The Ewing Marion Kauffman Foundation is one of the largest foundations in the world and their lobbying power for small business development and the empowerment of entrepreneurs is unmatched. Recently they offered a four part plan for small business development to Washington law makers and although many believe that it makes sense in the current economic environment, Washington insiders don’t believe that it will gain the momentum necessary to have any impact. “The Startup Act” as is has been called, is essentially dead on arrival according to insiders.
The Kauffman Foundation’s Startup Act isn’t full of new and innovative ideas but that was never the intent.
Provide Expedited Patent Processing– Charging a higher fee for expedited service was placed in the recent patent reform laws that were passed by both the House and the Senate.
Green cards for STEM Owners– This would allow foreign students of math, science, engineering and technology who studied in the United States to be granted a green card if they start a business and hire workers. This has been introduced and reintroduced in Congress but hasn’t gained traction.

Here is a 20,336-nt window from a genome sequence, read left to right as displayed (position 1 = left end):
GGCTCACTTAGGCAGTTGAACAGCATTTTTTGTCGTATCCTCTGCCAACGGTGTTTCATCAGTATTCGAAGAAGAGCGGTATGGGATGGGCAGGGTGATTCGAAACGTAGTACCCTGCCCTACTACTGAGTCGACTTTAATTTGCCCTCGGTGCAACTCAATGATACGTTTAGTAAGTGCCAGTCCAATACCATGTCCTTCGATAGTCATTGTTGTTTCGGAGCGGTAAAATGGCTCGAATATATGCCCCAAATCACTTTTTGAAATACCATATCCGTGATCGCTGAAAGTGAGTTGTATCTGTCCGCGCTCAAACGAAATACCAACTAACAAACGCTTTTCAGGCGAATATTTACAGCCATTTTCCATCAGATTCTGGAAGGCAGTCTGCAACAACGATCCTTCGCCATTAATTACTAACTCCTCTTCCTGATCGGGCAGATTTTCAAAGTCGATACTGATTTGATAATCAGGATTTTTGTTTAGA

Make permanent the capital gains tax cut for investment in small business– Currently, companies who invest in business startups no larger than $50 million in market cap receive a tax exemption. This is set to expire in 2012 but in an environment where budgetary concerns have taken center stage since the recent debt ceiling debate and the downgrade of American debt, cuts like these aren’t likely to be made permanent.
No income tax on the earnings of a small business during their first year– Although it would give much needed help to a business that need to reinvest as much money as possible, policy researchers argue that the United States is full of small businesses, many of which will fail in their first year with or without an incentive such as this. These same analysts argue that we don’t need to incentivize more small business development but instead, support businesses who have shown longer term viability since most business startups don’t hire employees in their first year.
The Kauffman Foundation argues that although an initiative such as this would lessen government revenues from small businesses, it would be made up by the amount of new businesses that would form as a result of a more small business friendly economic environment.
Kauffman CEO Carl Schramm knows that the current Washington environment makes enacting legislation such as this challenging but also believes that keeping these issues in the forefront of the minds of lawmakers and the public has value. When people talk, new ideas are formed.